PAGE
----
2 November 2018 • HOP, by Steffi Weber
Reducing flexible work in universities of applied sciences is proving difficult
According to the Collective Labour Agreement, the number of temporary contracts in universities of applied sciences must be reduced, but little has happened in practice. The participation councils, who have to vote on this, do not have enough expertise, says their association.
It was announced last week that from now on, Utrecht University will give temporary lecturers four year contracts in line with the university CLA. The new CLA for universities of applied sciences also states that the number of flexible workers should be reduced, and preferably in this academic year, but those concerned don’t see that happening any time soon. The decision-making process is not proceeding smoothly and a short-term solution seems a long way off.
No national standard
Unlike at the research universities, the CLA for University of Applied Sciences (hbo-cao) lacks a national standard. The differences among the institutes are too great for that, states the argument. And that is why each university of applied sciences must set its own upper limit to the temporary contracts, together with the participation councils. But that is easier said than done.
“Many councils are wrestling with the same issue,” says Roelf van der Ploeg of the General Union of Education (AOb). “It’s two-sided, one the one hand they think flexible work is overused but on the other, they also see the advantages it brings. The union man understands this. “When there is uncertainty about future student numbers, or a reduction is expected, then you think twice before hiring people on permanent contracts”, says Van der Ploeg. “In such cases, institutes like to play it safe, as do councils sometimes.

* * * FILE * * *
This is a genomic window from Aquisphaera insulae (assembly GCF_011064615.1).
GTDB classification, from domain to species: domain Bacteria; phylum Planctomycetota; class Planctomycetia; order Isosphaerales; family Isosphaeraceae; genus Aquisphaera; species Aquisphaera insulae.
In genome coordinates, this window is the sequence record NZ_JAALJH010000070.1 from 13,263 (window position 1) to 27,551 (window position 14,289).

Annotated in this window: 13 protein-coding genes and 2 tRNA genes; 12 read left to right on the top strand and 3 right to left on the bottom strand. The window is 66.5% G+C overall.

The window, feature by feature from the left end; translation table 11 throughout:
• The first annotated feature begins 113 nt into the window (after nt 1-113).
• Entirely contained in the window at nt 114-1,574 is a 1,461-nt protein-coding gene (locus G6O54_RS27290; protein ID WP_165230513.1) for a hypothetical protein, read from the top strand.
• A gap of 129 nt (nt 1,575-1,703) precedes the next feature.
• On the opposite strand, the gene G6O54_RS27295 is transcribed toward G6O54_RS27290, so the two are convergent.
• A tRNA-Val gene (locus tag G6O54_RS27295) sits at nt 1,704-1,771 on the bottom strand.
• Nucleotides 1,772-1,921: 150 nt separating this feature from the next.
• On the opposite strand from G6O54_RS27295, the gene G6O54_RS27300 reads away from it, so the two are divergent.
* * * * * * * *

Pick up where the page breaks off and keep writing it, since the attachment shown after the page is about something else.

The Netherlands Association of Participation Councils at Universities of Applied Sciences (VMH) also states that the decision-making process has stalled, but board member Joost Ansems thinks the cause lies elsewhere: The topic is too complicated and there is a lack of expertise in the councils. “We have no starting point for how we should determine the right percentage of flexible workers.”
The new CLA gives the participation council at university of applied sciences an “impossible task”, states Ansems. “The negotiators couldn’t find a solution so they have dumped it in our laps. Fine. But then make sure there is the necessary training and schooling.”
In contrast to the student members, staff in the participation councils do not have serious national representatives who could organise congresses and debate sessions. The VMH, run by four volunteers, is not equipped for that, says Ansems. “We are paying the price for that now the participation councils have increasing voting rights in complicated cases such as flexible work, workloads or the quality agreements.
Ansems is also critical that no one asked the councils their opinion before the negotiators passed the issue over to the universities of applied sciences and participation councils to deal with. That discussion has since taken place. The VMH and AOb have discussed this issue twice. A third meeting is planned for November.
In hindsight, were national agreements not a better idea? Union man Van der Ploeg doesn’t think so. “That does not suit the universities of applied sciences. An art academy is not the same as teacher training in Doetinchem or the Amsterdam University of Applied Sciences. And in principle, VMH is behind individual customisation, says Ansems. But that is only possible if there are major investments in participation councils.